Manhattan: a city of empty luxury condos and overflowing homeless shelters


New York’s luxury real-estate market has been in freefall for years,
and now the city’s super-luxe buildings are sitting empty – even as
property price in the city remain stubbornly high, prompting 300 New
Yorkers to move out of the city every day, and filling the homeless shelters to capacity and beyond.

New York – like most overpriced cities – has failed to build enough
low- and middle-income housing of the sort that people use to live in,
and has grossly oversupplied itself with the kinds of safe deposit boxes
in the sky that oligarchs use as a form of medium-term asset class,
possibly without ever occupying it.

The luxurification of cities isn’t an accident. When Michael Bloomberg
was mayor of New York, he explicitly encouraged “bluelining” –
designating whole regions as luxury-only, aimed at the global super-rich
– saying that he wanted New York City itself to be viewed as a luxury good.

The problem with this plan – apart from it being an inhumane form of
ethnic cleansing that chases working people out of our cities – is that
it only works if there are enough global oligarchs chasing these
super-luxe condos to keep the market inflated and liquid (oligarchs have
viewed luxury property in big cities as being nearly as liquid as cash,
because for a time, you could flip them on just a few days’ notice).

But three of the most important centers of oligarchic capital have dried
up: China instituted strict currency controls and its economy is
slowing, and Saudi and Russian oligarchs are much less flush than they
were when oil prices were at their peaks.

The result is a death-spiral for super-luxe property: as bidders dry up,
more oligarchs decide that real-estate isn’t basically a form of cash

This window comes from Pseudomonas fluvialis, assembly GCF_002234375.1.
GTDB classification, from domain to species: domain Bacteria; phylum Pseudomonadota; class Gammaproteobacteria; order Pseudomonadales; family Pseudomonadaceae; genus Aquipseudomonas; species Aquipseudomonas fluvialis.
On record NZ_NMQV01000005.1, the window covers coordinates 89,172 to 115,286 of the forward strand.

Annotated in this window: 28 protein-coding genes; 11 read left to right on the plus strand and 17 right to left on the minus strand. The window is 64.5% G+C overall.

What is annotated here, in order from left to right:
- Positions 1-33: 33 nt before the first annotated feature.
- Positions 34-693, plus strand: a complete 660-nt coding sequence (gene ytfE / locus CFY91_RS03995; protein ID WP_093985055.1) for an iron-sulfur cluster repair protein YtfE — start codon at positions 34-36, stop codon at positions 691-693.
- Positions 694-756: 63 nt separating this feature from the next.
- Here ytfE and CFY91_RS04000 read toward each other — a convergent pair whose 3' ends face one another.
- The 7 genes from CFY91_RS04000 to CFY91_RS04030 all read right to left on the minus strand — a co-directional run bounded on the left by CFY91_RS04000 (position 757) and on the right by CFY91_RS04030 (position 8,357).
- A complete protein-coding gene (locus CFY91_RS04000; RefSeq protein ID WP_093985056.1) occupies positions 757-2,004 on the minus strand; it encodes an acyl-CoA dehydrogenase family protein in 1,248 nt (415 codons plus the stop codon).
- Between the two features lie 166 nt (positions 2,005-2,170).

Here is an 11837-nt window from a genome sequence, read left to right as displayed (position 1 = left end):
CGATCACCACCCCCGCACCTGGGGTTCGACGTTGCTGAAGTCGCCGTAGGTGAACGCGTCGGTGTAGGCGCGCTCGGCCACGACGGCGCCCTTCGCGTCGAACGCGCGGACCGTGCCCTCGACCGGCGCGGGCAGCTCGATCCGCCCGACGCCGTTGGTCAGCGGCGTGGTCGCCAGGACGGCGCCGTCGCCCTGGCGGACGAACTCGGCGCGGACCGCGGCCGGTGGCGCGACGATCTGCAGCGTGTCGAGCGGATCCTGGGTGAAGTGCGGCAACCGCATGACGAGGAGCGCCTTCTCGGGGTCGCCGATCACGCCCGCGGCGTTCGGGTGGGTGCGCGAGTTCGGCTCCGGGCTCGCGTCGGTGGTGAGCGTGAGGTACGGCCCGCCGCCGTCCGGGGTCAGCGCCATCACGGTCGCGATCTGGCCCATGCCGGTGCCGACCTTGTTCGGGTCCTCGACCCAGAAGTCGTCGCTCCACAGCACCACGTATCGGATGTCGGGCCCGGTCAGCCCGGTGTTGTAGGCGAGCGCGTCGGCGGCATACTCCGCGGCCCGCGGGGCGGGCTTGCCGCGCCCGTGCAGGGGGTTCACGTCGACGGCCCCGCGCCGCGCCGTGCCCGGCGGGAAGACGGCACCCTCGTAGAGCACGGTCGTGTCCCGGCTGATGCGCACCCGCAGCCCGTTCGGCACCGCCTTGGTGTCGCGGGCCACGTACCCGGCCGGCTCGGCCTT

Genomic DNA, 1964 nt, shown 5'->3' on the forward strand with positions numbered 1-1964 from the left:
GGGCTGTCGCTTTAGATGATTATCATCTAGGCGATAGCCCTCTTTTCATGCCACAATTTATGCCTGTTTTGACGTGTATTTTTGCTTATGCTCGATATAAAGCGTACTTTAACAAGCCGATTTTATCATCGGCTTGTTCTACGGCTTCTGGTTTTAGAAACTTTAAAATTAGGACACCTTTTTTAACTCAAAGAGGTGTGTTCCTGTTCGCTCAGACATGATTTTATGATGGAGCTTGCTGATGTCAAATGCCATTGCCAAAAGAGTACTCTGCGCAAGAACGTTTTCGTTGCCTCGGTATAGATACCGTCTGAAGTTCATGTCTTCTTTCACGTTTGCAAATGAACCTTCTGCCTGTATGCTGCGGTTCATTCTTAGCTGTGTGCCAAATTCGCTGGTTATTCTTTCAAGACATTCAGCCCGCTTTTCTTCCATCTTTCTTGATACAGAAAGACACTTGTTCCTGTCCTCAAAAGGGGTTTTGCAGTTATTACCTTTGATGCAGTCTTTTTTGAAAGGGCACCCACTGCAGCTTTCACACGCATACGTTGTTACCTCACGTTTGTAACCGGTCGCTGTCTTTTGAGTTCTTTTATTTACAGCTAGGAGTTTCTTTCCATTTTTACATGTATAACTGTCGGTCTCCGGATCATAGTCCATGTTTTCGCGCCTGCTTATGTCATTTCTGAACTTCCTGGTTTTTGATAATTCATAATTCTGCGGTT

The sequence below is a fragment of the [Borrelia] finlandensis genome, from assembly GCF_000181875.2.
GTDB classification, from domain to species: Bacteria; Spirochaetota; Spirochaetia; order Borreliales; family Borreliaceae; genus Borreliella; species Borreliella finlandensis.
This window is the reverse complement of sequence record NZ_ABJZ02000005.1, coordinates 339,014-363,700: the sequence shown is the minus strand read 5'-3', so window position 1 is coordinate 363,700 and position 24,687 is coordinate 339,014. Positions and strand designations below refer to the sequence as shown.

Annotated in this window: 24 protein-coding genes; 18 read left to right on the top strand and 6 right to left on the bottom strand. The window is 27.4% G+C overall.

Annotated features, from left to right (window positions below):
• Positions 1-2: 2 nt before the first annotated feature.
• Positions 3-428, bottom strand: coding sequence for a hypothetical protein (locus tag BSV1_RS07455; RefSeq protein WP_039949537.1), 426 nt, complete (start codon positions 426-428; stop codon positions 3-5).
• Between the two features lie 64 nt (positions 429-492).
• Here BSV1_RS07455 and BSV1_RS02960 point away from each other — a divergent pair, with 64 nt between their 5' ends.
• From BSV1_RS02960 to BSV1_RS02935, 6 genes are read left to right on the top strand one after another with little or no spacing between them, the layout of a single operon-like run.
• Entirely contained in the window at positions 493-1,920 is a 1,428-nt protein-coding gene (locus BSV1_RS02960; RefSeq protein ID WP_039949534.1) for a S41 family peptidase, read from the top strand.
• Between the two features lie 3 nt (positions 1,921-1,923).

that you can spend a weekend in from time to time, and put their
properties on the market. The supply increases, driving down prices, and
that prompts more absentee owners to list their properties, hoping to
get out before the market craters altogether. Meanwhile, property
developers have new units coming into the market, and resort to
bulk-sales to investment trusts, or simply buying the units themselves
in a paper shuffle meant to inflate prices.

It’s not just New York, of course – London’s going through the same process, accelerated by Brexit.

It would be funny if it wasn’t for the housing priorities that
languished while the world’s Bloombergs were remaking our cities into
investment opportunities instead of places to live and work. New York’s
got 80,000 people living in shelters or sleeping on the streets. Los
Angeles has so many homeless people that it distorts the national average, and it’s creating a public health crisis as typhus spreads through the sprawling, semi-permanent homeless camps.

Seattle is scarred with massive homeless camps where life is a grinding misery, and thanks to Amazon’s lobbying, the best chance the city had at relief was killed.

San Francisco is in the fourth decade of its homelessness crisis with no
end in sight: efforts to do something about the crisis have been sabotaged by corporate money from Lyft and Stripe; the city spends $65m/year just cleaning up human shit (but only allocated $3.1m/year to providing toilets); and local vigilantes punish the homeless rather than demanding a fix from the city.

A decade ago, a housing bubble was weaponized to destroy the entire
world economy, kicking off instability and chaos that we’re still living
through to this day. And yet, our governments at all level are
insisting that it’s up to the market to supply low-income housing, while
our neighbors are left to sleep and shit and die in the streets, in the
shadows of empty super-luxe buildings that not even plutes want